By making the lady casts less attractive, Marvel not only insulted the past creators, including Stan Lee himself, they even insulted women, by implying they're inherently sexual, and only further discourage the lady fans they supposedly seek. It's still uncertain if, under C.B. Cebulski, they're improving, but even if the art does improve, there's still the scriptwriting to consider, and that's still a serious point of contention, because they've still got leftist political propaganda abound, and the rabid approach they've taken under Quesada/Alonso still doesn't look like it's going to evaporate at ease. One more reason why some independents are doing relatively better for now, though even they're not immune to the same diseases.

Labels: , , , , , ,

Vox Day is a Trumper, certainly no never-trumper. He got on the trump train early on.




He is part of a fringe element that were strong supporter's of Trump from the beginning.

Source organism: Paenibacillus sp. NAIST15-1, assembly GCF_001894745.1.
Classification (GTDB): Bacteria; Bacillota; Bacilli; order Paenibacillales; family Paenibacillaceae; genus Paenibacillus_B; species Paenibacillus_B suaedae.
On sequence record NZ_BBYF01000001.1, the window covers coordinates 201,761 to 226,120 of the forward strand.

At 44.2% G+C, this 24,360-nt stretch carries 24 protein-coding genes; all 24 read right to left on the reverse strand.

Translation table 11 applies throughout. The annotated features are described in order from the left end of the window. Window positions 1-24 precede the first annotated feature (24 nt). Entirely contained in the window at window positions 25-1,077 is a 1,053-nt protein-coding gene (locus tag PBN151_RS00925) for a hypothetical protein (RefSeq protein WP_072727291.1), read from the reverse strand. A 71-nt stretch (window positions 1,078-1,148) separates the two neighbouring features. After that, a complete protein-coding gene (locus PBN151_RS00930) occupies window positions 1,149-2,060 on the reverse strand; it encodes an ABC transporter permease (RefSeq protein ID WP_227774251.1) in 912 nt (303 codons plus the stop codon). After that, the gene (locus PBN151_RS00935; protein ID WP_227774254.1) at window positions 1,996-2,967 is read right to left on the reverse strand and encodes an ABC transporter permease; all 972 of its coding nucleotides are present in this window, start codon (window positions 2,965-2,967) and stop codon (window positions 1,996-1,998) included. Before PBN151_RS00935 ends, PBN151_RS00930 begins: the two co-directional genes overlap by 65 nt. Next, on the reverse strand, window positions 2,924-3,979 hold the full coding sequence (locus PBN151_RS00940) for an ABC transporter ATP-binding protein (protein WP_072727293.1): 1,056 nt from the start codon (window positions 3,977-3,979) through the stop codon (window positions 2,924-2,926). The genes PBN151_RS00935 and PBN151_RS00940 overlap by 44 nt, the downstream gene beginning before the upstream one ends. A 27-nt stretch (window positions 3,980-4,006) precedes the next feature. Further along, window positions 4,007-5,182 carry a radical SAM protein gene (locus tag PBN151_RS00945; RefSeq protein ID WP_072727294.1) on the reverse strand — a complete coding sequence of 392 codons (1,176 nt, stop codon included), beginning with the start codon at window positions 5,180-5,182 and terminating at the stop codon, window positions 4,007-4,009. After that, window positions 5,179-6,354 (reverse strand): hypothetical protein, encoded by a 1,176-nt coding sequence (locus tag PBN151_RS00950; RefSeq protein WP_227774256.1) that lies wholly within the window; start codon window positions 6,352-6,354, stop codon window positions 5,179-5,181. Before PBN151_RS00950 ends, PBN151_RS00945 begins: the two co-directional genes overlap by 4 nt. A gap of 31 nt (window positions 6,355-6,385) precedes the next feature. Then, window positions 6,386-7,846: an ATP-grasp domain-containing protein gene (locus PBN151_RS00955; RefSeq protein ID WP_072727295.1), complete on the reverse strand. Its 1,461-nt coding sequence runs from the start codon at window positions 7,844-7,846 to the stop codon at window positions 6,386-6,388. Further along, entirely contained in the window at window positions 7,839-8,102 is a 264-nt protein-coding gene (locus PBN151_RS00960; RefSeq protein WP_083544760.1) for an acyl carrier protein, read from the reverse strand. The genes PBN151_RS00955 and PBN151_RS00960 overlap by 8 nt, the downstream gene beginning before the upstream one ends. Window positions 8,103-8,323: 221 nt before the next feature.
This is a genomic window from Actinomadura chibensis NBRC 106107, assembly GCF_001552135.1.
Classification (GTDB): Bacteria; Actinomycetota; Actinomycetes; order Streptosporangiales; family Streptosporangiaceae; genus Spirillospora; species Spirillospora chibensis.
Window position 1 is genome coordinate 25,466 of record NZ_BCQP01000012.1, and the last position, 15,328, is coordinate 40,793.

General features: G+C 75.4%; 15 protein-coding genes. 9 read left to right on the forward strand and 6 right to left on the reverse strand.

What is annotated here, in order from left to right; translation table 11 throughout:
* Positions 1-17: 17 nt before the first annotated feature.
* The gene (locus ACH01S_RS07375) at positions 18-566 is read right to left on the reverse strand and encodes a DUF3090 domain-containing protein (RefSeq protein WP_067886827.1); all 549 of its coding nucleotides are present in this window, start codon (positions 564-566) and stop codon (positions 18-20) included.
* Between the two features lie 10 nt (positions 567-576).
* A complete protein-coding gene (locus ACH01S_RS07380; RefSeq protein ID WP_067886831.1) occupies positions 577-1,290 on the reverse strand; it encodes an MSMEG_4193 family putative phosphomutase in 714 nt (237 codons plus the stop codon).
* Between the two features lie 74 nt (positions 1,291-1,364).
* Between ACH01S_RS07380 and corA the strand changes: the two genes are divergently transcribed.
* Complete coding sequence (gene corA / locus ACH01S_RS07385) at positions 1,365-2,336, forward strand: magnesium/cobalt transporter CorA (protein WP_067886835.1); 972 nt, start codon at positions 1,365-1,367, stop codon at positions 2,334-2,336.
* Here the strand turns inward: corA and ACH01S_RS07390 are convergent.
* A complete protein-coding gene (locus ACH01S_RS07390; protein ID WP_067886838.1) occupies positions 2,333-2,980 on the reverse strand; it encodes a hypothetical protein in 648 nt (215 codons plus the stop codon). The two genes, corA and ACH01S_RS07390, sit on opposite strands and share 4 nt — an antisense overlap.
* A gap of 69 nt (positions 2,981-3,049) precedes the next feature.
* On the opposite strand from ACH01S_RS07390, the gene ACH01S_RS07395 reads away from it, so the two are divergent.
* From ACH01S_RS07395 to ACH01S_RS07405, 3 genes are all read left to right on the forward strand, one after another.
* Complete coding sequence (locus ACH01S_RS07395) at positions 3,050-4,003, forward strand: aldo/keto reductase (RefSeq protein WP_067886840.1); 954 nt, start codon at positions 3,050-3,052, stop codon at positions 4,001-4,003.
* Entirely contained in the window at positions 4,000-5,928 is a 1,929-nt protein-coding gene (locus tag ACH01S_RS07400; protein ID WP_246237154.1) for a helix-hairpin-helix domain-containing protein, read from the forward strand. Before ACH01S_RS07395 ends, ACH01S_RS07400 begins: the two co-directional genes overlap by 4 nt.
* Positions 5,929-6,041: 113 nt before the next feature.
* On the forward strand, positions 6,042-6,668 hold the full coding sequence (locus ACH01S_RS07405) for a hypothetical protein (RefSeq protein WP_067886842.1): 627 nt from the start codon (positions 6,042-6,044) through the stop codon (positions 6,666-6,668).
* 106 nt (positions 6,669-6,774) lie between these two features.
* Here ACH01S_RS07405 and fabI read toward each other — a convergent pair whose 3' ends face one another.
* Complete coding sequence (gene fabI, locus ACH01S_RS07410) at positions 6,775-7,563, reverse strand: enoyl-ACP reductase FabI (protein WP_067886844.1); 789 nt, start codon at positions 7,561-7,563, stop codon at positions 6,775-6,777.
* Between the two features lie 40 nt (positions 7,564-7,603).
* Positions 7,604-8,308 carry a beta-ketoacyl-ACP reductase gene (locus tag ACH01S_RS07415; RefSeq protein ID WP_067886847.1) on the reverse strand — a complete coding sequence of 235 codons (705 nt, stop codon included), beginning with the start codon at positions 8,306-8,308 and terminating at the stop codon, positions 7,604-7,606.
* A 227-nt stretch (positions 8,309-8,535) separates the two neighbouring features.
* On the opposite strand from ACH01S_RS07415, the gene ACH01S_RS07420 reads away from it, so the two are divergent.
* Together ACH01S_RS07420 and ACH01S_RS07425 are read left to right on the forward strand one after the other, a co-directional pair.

Post a Comment

About me

  • I'm Avi Green
  • From Jerusalem, Israel
  • I was born in Pennsylvania in 1974, and moved to Israel in 1983. I also enjoyed reading a lot of comics when I was young, the first being Fantastic Four. I maintain a strong belief in the public's right to knowledge and accuracy in facts. I like to think of myself as a conservative-style version of Clark Kent. I don't expect to be perfect at the job, but I do my best.
My profile



  • avigreen2002@yahoo.com
  • Fansites I Created

  • Hawkfan
  • The Greatest Thing on Earth!
  • The Outer Observatory
  • Earth's Mightiest Heroines
  • The Co-Stars Primer
  • Realtime Website Traffic

    Comic book websites (open menu)

    Comic book weblogs (open menu)

    Writers and Artists (open menu)

    Video commentators (open menu)

    Miscellanous links (open menu)

  • W3 Counter stats
  • Bio Link page
  • blog directory Bloggeries Blog Directory View My Stats Blog Directory & Search engine eXTReMe Tracker Locations of visitors to this page  
    Flag Counter

    This page is powered by Blogger. Isn't yours?

    make money online blogger templates

Older Posts Newer Posts

The Four Color Media Monitor is powered by Blogspot and Gecko & Fly.
No part of the content or the blog may be reproduced without prior written permission.
Join the Google Adsense program and learn how to make money online.